SUNSHINE COAST film-makers are calling for wider support to shine the spotlight on the talented pool of professionals itching to bring the region to the big screen.
Independent filmmakers have been working behind the scenes for years to bring their visions to life, but they say a lack of support from government bodies and poor infrastructure is holding the Coast back from revealing its full potential.
Nambour director Chris Sun has stepped out of the underground and on to the radar of big-name companies in Australia and the US after the success of last year's slasher film, Charlie's Farm.
But a lack of support and rising costs has prompted him to make the unfortunate decision to shoot his new flick, Boar, out west rather than at home.
Charlie's Farm was filmed on location in Imbil, near Gympie, and stars including Tara Reid and Kane Mosley enjoyed staying on the Sunshine Coast while reaching hundreds of thousands of fans on social media.
"It's an opportunity like that that has people talking about the Sunshine Coast," Mr Sun said.
"It's amazing what a picture can do for an area - just look at what Wolf Creek has done for the crater at the edge of the Kimberley.
"And who would have thought of filming in New Zealand before Lord of the Rings."
Mr Sun said the Coast's film industry was worth fighting for, but it was often a losing battle against expensive fees to shoot on location in the region at places such as national parks and beaches.
"The support from the local community is brilliant, but when you look to the governing bodies on the Coast there's minuscule support," Mr Sun said.
"I love the Australian film industry and I want to prove you can make it as an Australian director without moving to LA."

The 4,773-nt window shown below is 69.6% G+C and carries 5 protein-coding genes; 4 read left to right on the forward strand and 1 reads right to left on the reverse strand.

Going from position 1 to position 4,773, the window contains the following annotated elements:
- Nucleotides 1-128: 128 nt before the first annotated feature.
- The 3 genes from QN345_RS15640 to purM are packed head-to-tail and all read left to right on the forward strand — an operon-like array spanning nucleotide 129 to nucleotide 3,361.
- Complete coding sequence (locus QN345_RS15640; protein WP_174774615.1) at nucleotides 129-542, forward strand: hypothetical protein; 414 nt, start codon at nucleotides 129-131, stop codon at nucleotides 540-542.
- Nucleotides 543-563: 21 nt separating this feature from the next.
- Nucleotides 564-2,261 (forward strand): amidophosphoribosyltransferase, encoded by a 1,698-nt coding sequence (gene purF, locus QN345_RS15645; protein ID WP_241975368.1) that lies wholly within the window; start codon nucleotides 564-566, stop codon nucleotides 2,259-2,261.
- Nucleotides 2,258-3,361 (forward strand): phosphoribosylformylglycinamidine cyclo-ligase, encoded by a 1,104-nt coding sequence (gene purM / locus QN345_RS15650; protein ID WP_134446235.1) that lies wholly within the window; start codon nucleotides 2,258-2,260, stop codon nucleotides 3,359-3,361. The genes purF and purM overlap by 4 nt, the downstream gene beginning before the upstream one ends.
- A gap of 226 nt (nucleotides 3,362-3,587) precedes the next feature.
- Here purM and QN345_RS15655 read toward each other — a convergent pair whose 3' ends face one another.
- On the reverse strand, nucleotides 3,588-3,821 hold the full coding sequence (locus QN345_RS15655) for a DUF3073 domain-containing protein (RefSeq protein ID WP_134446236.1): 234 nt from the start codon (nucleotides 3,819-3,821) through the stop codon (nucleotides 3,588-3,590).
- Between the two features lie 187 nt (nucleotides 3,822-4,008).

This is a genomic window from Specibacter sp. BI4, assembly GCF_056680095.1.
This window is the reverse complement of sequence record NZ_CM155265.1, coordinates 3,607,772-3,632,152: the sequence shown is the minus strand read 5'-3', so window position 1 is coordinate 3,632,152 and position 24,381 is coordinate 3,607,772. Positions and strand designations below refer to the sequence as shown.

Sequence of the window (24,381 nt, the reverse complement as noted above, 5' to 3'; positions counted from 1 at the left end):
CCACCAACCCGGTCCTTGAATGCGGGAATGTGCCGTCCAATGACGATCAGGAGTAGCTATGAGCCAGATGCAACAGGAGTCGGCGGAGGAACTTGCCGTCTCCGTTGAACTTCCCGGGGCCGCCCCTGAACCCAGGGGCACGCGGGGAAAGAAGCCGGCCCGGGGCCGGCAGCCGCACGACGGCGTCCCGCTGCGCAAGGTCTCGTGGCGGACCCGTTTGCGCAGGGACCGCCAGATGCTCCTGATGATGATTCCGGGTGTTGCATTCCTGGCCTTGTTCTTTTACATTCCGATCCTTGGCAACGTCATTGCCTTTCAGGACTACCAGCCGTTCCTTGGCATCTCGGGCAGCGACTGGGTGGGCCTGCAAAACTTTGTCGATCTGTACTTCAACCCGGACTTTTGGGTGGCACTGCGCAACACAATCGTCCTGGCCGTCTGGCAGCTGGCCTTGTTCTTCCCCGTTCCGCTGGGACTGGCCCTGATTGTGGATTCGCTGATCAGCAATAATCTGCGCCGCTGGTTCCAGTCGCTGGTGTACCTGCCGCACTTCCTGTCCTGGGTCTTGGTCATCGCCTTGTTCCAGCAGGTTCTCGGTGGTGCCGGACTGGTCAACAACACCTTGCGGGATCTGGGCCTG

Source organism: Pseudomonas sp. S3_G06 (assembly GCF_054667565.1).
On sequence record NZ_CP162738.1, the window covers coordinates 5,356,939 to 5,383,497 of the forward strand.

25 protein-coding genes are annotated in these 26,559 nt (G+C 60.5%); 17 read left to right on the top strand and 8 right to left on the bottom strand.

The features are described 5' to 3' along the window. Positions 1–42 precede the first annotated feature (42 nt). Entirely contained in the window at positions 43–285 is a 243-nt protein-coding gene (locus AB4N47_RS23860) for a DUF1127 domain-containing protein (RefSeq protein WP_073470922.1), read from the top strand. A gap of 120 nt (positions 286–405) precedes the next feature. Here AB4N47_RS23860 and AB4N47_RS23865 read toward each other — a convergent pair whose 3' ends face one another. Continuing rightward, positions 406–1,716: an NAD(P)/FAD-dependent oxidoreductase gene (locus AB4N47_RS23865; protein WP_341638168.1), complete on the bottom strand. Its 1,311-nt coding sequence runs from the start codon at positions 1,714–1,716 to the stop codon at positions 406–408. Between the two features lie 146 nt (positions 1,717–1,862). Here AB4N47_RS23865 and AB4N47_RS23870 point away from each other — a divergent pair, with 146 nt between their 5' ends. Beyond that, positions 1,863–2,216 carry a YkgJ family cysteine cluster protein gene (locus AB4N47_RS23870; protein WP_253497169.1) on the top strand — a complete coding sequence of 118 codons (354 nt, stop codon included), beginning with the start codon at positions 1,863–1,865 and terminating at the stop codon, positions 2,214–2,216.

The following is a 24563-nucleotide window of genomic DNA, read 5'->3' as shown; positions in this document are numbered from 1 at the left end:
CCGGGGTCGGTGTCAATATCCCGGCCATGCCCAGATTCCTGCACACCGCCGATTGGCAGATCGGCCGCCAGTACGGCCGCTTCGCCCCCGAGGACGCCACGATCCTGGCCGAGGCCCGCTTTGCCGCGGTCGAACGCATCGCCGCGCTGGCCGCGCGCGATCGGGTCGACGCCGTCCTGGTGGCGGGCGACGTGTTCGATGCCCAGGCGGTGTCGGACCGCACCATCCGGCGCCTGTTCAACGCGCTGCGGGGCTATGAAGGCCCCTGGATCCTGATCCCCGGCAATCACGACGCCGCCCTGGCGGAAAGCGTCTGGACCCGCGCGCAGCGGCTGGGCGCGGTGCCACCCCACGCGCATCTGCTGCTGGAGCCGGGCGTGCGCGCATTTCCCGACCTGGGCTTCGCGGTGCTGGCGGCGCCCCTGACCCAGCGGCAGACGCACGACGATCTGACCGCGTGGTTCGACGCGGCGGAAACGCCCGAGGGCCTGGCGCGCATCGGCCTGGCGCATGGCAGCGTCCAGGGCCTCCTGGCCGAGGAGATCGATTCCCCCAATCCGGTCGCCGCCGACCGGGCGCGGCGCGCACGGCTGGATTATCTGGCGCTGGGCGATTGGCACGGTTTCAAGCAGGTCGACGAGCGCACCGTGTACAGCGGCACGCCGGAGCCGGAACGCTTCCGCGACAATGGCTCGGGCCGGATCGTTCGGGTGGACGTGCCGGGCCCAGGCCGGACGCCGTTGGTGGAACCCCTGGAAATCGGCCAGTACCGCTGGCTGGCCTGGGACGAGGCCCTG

Mr Sun said it cost up to $25,000 to shoot at a beach.
Queensland is gearing up for the biggest movie to ever be filmed in Australia - Pirates of the Caribbean 5.
The big-name flick will be filmed on the Gold Coast and in Port Douglas, with Screen Queensland securing an exclusive deal with Walt Disney Studios.
The Federal Government reportedly offered a $21.6 million sweetener and the Queensland Government slashed payroll tax to fend off competition from other states and Mexico. While the film will be a huge coup for Queensland, Mr Sun said it would not benefit the average local filmmaker.
He wished the same sort of support could be given to covering fees for local filmmakers to shoot on location.
"I want to shoot Boar here on the Coast, I really do, but it's just too expensive. It's too difficult to film here," Mr Sun said.
"Filming on the Coast is alive and well, but a lot of people have to do it fast and they have to do it sometimes illegally in national parks and things like that because they can't get approval.
"That's the thing about indie films - people love it and will get out there and do it anyway."
Despite the hurdles standing in the way of the spotlight, many films have been produced in recent years against the idyllic Coast backdrop.
Sun's second feature film, Daddy's Little Girl, was shot on the Coast in 2012, and Coast actress turned director Madeleine Kennedy recently wrapped up filming Thicker Than Water in Caloundra with singer-songwriter Pete Murray.
Sunshine Coast Film Corporation is calling on the Coast's filmmakers and actors to join forces to boost the region's credentials as an ideal location for shooting.
The Noosa-based group, which was established to bring together everyone in the Coast film industry, has changed tack to create its own films after a lack of response from filmmakers to unite.
"The Coast needs to rally the troops get some think-tanks together and pool all the assets together that we have in terms of talent," chair Charlie Gardener said.
"We have amazing people but everyone is doing their own thing - we need to move away from the egos."